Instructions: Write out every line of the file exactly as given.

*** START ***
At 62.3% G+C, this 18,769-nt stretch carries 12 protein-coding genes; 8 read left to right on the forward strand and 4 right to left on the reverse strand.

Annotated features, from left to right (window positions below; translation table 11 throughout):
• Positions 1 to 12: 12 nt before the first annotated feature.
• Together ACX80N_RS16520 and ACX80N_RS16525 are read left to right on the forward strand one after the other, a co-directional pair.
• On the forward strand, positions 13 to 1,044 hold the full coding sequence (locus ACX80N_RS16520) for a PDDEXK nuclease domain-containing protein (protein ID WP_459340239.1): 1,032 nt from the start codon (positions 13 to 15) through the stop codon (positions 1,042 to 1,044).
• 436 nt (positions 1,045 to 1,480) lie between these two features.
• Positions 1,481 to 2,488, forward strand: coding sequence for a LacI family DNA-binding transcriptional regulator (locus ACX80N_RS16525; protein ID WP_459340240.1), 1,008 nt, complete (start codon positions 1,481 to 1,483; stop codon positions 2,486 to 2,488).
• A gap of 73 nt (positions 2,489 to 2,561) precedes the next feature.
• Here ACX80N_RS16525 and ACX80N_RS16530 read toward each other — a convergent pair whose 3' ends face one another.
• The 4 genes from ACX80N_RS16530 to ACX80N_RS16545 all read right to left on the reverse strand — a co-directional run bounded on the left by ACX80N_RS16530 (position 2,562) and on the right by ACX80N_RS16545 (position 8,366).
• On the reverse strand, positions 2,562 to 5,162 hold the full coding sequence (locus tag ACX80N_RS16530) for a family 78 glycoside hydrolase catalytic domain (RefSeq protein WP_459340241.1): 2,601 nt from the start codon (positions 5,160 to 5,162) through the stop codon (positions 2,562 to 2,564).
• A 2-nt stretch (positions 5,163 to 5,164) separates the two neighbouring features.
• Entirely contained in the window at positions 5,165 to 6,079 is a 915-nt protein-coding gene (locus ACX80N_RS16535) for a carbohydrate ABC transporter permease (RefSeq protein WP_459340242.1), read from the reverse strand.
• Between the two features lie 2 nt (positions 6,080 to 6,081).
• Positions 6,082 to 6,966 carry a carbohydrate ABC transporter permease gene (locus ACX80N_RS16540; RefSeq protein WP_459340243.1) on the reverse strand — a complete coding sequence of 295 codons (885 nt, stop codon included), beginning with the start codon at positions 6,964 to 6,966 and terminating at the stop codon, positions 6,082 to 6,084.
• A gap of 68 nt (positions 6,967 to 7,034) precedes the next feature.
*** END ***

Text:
At 62.3% G+C, this 18,769-nt stretch carries 12 protein-coding genes; 8 read left to right on the forward strand and 4 right to left on the reverse strand.

Annotated features, from left to right (window positions below; translation table 11 throughout):
• Positions 1 to 12: 12 nt before the first annotated feature.
• Together ACX80N_RS16520 and ACX80N_RS16525 are read left to right on the forward strand one after the other, a co-directional pair.
• On the forward strand, positions 13 to 1,044 hold the full coding sequence (locus ACX80N_RS16520) for a PDDEXK nuclease domain-containing protein (protein ID WP_459340239.1): 1,032 nt from the start codon (positions 13 to 15) through the stop codon (positions 1,042 to 1,044).
• 436 nt (positions 1,045 to 1,480) lie between these two features.
• Positions 1,481 to 2,488, forward strand: coding sequence for a LacI family DNA-binding transcriptional regulator (locus ACX80N_RS16525; protein ID WP_459340240.1), 1,008 nt, complete (start codon positions 1,481 to 1,483; stop codon positions 2,486 to 2,488).
• A gap of 73 nt (positions 2,489 to 2,561) precedes the next feature.
• Here ACX80N_RS16525 and ACX80N_RS16530 read toward each other — a convergent pair whose 3' ends face one another.
• The 4 genes from ACX80N_RS16530 to ACX80N_RS16545 all read right to left on the reverse strand — a co-directional run bounded on the left by ACX80N_RS16530 (position 2,562) and on the right by ACX80N_RS16545 (position 8,366).
• On the reverse strand, positions 2,562 to 5,162 hold the full coding sequence (locus tag ACX80N_RS16530) for a family 78 glycoside hydrolase catalytic domain (RefSeq protein WP_459340241.1): 2,601 nt from the start codon (positions 5,160 to 5,162) through the stop codon (positions 2,562 to 2,564).
• A 2-nt stretch (positions 5,163 to 5,164) separates the two neighbouring features.
• Entirely contained in the window at positions 5,165 to 6,079 is a 915-nt protein-coding gene (locus ACX80N_RS16535) for a carbohydrate ABC transporter permease (RefSeq protein WP_459340242.1), read from the reverse strand.
• Between the two features lie 2 nt (positions 6,080 to 6,081).
• Positions 6,082 to 6,966 carry a carbohydrate ABC transporter permease gene (locus ACX80N_RS16540; RefSeq protein WP_459340243.1) on the reverse strand — a complete coding sequence of 295 codons (885 nt, stop codon included), beginning with the start codon at positions 6,964 to 6,966 and terminating at the stop codon, positions 6,082 to 6,084.
• A gap of 68 nt (positions 6,967 to 7,034) precedes the next feature.